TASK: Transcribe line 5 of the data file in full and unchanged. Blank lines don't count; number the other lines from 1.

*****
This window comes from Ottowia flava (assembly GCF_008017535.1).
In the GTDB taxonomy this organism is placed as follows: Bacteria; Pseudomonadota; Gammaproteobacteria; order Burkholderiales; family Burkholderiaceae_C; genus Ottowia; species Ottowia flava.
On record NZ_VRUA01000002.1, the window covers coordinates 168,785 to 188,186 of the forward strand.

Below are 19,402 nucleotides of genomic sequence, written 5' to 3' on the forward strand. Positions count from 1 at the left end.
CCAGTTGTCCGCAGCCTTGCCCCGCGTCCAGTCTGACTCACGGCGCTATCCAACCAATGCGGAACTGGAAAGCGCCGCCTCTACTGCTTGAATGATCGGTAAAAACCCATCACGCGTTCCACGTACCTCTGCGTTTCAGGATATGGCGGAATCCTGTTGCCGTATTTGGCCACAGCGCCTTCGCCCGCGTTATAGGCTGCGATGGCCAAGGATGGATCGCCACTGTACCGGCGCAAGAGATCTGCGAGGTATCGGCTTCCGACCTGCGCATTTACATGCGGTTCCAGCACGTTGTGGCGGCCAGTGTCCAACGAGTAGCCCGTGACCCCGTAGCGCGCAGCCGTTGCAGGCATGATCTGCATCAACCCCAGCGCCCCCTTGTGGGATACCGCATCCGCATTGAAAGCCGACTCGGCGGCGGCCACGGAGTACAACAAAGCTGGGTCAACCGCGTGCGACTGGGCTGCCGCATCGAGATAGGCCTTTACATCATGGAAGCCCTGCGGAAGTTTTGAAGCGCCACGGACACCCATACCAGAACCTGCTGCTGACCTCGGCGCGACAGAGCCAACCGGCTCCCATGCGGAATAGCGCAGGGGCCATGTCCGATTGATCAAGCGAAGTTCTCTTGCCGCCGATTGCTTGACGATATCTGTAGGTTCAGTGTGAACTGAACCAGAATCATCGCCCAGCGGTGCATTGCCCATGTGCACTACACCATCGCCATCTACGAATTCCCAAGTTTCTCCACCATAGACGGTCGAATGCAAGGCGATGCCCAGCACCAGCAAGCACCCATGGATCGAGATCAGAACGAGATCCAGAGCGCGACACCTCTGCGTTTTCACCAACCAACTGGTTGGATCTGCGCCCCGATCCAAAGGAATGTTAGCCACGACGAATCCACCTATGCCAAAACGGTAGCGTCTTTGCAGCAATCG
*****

CCAGTTGTCCGCAGCCTTGCCCCGCGTCCAGTCTGACTCACGGCGCTATCCAACCAATGCGGAACTGGAAAGCGCCGCCTCTACTGCTTGAATGATCGGTAAAAACCCATCACGCGTTCCACGTACCTCTGCGTTTCAGGATATGGCGGAATCCTGTTGCCGTATTTGGCCACAGCGCCTTCGCCCGCGTTATAGGCTGCGATGGCCAAGGATGGATCGCCACTGTACCGGCGCAAGAGATCTGCGAGGTATCGGCTTCCGACCTGCGCATTTACATGCGGTTCCAGCACGTTGTGGCGGCCAGTGTCCAACGAGTAGCCCGTGACCCCGTAGCGCGCAGCCGTTGCAGGCATGATCTGCATCAACCCCAGCGCCCCCTTGTGGGATACCGCATCCGCATTGAAAGCCGACTCGGCGGCGGCCACGGAGTACAACAAAGCTGGGTCAACCGCGTGCGACTGGGCTGCCGCATCGAGATAGGCCTTTACATCATGGAAGCCCTGCGGAAGTTTTGAAGCGCCACGGACACCCATACCAGAACCTGCTGCTGACCTCGGCGCGACAGAGCCAACCGGCTCCCATGCGGAATAGCGCAGGGGCCATGTCCGATTGATCAAGCGAAGTTCTCTTGCCGCCGATTGCTTGACGATATCTGTAGGTTCAGTGTGAACTGAACCAGAATCATCGCCCAGCGGTGCATTGCCCATGTGCACTACACCATCGCCATCTACGAATTCCCAAGTTTCTCCACCATAGACGGTCGAATGCAAGGCGATGCCCAGCACCAGCAAGCACCCATGGATCGAGATCAGAACGAGATCCAGAGCGCGACACCTCTGCGTTTTCACCAACCAACTGGTTGGATCTGCGCCCCGATCCAAAGGAATGTTAGCCACGACGAATCCACCTATGCCAAAACGGTAGCGTCTTTGCAGCAATCG